Book review - S by Doug Dorst and J.J Abrams

Friday, 3 June 2016

This review has been a long time coming, and now that I'm sitting down to write it I've realised how difficult it's going to be to try and explain this book.

Chris bought me S for my birthday last year, and wrote a little note explaining what it is. I have since, annoyingly, misplaced that note as it summed it up quite well.

S is a hardback book with a box that keeps it all together:

What is inside is a book called Ship of Theseus, written by V.M Straka:

It looks like a library book. Because it is supposed to be. S has, I'd say, three stories (at least). One being the tale of a man who awakens on a mysterious ship having forgotten who he is - Ship of Theseus.

Around the margins of the book, though, you find another story: the story of two readers, Eric and Jen. Eric is the original owner of the book. He leaves it lying around and Jen picks it up. Tentatively, the two start communicating via notes scribbled round the edges (although they don't know each other in real life) - and you start to learn more about them and their growing bond via their notes to each other.

The third story is the story behind the mysterious writer of the book, Ship of Theseus. V.M Straka is a mystery. He has written many classic books, but nobody knows for sure who he was in real life. Jen and Eric join the many literary professors and theorists before them, trying to discover for themselves who Straka really was by clues left in the footnotes. This journey becomes quite tense as Jen and Eric start to uncover long-kept secrets.

That is basically the book in the most simple way I can think to explain it.


There are so many layers to it.

Ship of Theseus is beautifully written: I really enjoyed it on its own, even without the extra stuff going on around the edges. Meanwhile, Jen and Eric's notes follow different time periods, and they use different coloured pens to show the different times they are writing in it. For example, Eric's writing in grey are the earliest notes that he made in the book, pre-Jen. It means that, basically, the order that you come across the notes aren't necessarily tied to the timeline that Jen and Eric are writing them in - so there's a bit of back-and-forth-ing to do.

There are also inserts. Like these:

Newsletters and photographs and postcards and letters and maps drawn on actual napkins: all of them you can pull out and look at. Part of the reason why it took me so long to actually finish reading this book was because I kept stopping to admire all the bits and pieces inside.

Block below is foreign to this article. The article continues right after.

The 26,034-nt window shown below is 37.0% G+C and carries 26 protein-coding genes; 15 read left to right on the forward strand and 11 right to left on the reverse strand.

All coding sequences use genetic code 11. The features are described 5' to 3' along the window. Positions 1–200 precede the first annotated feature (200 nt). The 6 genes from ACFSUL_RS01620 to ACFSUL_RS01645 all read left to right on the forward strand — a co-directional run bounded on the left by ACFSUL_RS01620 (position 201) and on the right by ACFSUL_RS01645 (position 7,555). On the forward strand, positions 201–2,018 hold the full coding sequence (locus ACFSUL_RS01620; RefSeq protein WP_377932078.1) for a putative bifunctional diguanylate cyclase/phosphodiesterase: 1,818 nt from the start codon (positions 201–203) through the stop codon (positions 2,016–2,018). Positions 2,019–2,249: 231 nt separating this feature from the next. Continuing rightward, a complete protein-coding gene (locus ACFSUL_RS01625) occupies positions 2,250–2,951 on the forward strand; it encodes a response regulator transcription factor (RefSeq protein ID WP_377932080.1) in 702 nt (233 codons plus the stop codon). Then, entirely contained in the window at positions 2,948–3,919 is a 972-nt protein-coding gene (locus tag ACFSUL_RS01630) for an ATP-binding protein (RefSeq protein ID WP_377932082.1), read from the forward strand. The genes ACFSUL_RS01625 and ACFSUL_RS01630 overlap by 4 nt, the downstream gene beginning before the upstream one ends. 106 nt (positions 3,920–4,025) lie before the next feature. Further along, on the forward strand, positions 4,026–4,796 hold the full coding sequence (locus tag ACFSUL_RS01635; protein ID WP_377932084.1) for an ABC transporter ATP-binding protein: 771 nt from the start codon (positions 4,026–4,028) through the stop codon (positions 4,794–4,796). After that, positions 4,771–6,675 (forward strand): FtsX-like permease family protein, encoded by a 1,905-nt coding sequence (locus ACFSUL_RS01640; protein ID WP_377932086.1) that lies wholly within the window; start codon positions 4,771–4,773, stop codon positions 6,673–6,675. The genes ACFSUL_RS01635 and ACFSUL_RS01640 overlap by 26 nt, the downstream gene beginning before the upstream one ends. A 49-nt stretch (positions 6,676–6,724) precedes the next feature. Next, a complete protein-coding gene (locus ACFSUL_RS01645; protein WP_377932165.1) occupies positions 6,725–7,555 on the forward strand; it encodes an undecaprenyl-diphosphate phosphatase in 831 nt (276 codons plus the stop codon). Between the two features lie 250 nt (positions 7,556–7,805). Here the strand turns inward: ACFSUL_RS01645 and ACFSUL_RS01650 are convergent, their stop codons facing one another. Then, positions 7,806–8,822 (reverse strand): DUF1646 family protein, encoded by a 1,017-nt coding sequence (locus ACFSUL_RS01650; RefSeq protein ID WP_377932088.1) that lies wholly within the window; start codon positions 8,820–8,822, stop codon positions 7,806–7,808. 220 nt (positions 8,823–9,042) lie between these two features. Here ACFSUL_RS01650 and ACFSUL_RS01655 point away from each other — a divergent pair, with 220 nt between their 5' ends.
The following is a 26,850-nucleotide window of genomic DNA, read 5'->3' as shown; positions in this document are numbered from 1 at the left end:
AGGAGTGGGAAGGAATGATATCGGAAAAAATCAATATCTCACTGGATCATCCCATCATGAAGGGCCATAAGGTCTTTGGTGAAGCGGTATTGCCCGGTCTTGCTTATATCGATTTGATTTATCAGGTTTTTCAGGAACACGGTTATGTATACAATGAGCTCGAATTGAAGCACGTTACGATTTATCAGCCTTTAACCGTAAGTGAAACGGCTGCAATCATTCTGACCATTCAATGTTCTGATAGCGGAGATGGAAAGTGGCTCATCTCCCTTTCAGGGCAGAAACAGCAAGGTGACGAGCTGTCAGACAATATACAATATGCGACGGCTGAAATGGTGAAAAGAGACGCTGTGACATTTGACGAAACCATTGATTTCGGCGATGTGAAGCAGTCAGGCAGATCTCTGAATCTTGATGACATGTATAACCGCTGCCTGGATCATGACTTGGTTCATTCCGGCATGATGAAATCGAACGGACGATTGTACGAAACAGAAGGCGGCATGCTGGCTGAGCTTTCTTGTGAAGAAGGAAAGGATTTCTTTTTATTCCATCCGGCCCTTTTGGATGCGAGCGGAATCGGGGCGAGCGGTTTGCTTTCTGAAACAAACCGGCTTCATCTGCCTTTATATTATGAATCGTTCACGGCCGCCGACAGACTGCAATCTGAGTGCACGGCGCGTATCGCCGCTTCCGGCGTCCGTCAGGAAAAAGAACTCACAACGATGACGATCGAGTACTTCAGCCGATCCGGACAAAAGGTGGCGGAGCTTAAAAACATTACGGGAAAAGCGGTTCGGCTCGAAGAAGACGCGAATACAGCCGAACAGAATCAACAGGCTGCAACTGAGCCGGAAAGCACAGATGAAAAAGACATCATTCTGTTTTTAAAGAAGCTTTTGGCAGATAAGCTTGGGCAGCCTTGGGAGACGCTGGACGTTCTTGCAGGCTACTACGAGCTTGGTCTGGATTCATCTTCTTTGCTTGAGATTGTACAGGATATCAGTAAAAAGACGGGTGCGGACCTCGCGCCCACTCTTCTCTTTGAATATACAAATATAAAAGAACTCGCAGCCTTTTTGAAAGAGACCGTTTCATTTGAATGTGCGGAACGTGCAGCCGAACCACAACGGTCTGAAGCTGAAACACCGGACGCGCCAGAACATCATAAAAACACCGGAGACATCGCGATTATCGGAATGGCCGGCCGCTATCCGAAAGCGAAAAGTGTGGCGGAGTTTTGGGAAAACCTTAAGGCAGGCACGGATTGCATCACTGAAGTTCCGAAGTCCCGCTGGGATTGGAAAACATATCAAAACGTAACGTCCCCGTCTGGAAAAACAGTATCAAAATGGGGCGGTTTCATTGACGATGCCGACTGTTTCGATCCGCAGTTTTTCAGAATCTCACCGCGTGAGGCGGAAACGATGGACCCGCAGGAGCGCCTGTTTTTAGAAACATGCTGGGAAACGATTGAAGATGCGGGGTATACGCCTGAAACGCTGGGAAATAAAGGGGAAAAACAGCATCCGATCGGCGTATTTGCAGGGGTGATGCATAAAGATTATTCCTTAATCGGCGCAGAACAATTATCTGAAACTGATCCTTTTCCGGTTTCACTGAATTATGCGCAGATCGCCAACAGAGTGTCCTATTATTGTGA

I have to admit, I finished S feeling quite perplexed. I should mention at this point that it is written by Doug Dorst, and the concept is by J.J Abrams, which should give you an idea of how this book is. The man loves a mystery. S doesn't wrap things up neatly for you. It leaves you wondering, even to the point of being a bit maddening. 

Obviously I turned to the internet, and it turns out there are loads of great, informative, brilliant blogs dedicated to the book, with theories and speculation and even walkthroughs for reading the book (which sounds odd but it is a weird reading experience - I couldn't decide whether to just read the 'main' story straight through and then go back and read the notes or to read them both at the same time). And it doesn't end there - there are even extra bits of canon that you can find online - but it's probably best to explore those after you've finished reading it. There are also puzzles, some of which Jen and Eric work out for you, others that you have to figure out yourself.

J.J Abrams and Doug Dorst describe this book as 'a love letter to the written word', which I think it is. It is not in any way a conventional book. It's more like an experience. If you want to read it, expect to be asking questions for a long time afterwards. In fact, even though I've finished it, I'm pretty sure I'm nowhere near being done with it ...

If you are thinking of buying S, I'd recommend reading this blog post, A Beginner's Guide to Reading "S". In fact everything on this blog is great.

It is a gorgeous and well-produced piece of work. I'd highly recommend it if you're looking to get absorbed in a different story telling experience.

Linking up with:

Pick N Mix Fridays

Diary of an imperfect mum

Talk of the Town


  1. Wow what an interesting post and read! I love the fact there was a story inside the story and naughty person from pilfering it from the school!
    Thanks for linking to #ablogginggoodtime

    1. It's so good! Going to start re-reading it soon. Thanks for reading :) x

  2. WOW! That's what you call a unique reading experience. I'm not so sure I would have the patience Megan but I love your review and the intrigue. x

    Thanks for linking #TalkoftheTown

    1. Hehe, it definitely requires work ;) I had a book break for a couple of days after I finished it to let my brain recover! x

    2. Not surprised! How interesting though x

  3. Wow this looks really interesting, I've not heard of it before but I reckon I've just found a present my dad would love so thank you. Thanks for linking to #PicknMix

    1. Ooh great! Glad to have helped! I hadn't heard of it either before I got it for my birthday. Hope your Dad enjoys it x


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